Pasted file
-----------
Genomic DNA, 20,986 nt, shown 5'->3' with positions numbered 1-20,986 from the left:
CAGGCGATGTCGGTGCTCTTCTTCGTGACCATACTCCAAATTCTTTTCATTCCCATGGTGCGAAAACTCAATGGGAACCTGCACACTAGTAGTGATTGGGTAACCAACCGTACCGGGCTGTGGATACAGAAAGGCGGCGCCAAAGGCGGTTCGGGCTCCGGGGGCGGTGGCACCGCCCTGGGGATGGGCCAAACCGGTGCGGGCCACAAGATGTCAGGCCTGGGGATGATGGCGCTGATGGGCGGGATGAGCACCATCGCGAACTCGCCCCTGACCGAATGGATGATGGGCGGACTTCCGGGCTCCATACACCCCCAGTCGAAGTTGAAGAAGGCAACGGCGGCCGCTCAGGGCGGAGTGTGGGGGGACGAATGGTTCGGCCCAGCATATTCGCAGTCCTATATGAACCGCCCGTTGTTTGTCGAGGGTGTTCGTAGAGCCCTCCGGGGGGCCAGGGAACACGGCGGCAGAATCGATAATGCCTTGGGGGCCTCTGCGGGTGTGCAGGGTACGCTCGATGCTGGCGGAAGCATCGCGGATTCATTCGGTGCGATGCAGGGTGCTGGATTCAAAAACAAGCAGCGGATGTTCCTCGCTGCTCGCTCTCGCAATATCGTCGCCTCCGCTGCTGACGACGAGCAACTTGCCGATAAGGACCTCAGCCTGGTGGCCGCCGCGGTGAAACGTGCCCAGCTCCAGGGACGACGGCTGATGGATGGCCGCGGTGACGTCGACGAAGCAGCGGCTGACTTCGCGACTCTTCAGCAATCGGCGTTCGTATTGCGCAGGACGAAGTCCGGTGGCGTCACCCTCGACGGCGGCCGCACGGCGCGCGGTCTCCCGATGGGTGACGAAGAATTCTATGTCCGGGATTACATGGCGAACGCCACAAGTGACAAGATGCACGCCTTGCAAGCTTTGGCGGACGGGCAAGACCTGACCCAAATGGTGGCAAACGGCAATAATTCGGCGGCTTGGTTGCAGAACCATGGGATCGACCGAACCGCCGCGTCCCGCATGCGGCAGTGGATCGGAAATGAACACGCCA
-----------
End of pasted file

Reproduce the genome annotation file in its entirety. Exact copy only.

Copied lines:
Genomic DNA, 20,986 nt, shown 5'->3' with positions numbered 1-20,986 from the left:
CAGGCGATGTCGGTGCTCTTCTTCGTGACCATACTCCAAATTCTTTTCATTCCCATGGTGCGAAAACTCAATGGGAACCTGCACACTAGTAGTGATTGGGTAACCAACCGTACCGGGCTGTGGATACAGAAAGGCGGCGCCAAAGGCGGTTCGGGCTCCGGGGGCGGTGGCACCGCCCTGGGGATGGGCCAAACCGGTGCGGGCCACAAGATGTCAGGCCTGGGGATGATGGCGCTGATGGGCGGGATGAGCACCATCGCGAACTCGCCCCTGACCGAATGGATGATGGGCGGACTTCCGGGCTCCATACACCCCCAGTCGAAGTTGAAGAAGGCAACGGCGGCCGCTCAGGGCGGAGTGTGGGGGGACGAATGGTTCGGCCCAGCATATTCGCAGTCCTATATGAACCGCCCGTTGTTTGTCGAGGGTGTTCGTAGAGCCCTCCGGGGGGCCAGGGAACACGGCGGCAGAATCGATAATGCCTTGGGGGCCTCTGCGGGTGTGCAGGGTACGCTCGATGCTGGCGGAAGCATCGCGGATTCATTCGGTGCGATGCAGGGTGCTGGATTCAAAAACAAGCAGCGGATGTTCCTCGCTGCTCGCTCTCGCAATATCGTCGCCTCCGCTGCTGACGACGAGCAACTTGCCGATAAGGACCTCAGCCTGGTGGCCGCCGCGGTGAAACGTGCCCAGCTCCAGGGACGACGGCTGATGGATGGCCGCGGTGACGTCGACGAAGCAGCGGCTGACTTCGCGACTCTTCAGCAATCGGCGTTCGTATTGCGCAGGACGAAGTCCGGTGGCGTCACCCTCGACGGCGGCCGCACGGCGCGCGGTCTCCCGATGGGTGACGAAGAATTCTATGTCCGGGATTACATGGCGAACGCCACAAGTGACAAGATGCACGCCTTGCAAGCTTTGGCGGACGGGCAAGACCTGACCCAAATGGTGGCAAACGGCAATAATTCGGCGGCTTGGTTGCAGAACCATGGGATCGACCGAACCGCCGCGTCCCGCATGCGGCAGTGGATCGGAAATGAACACGCCA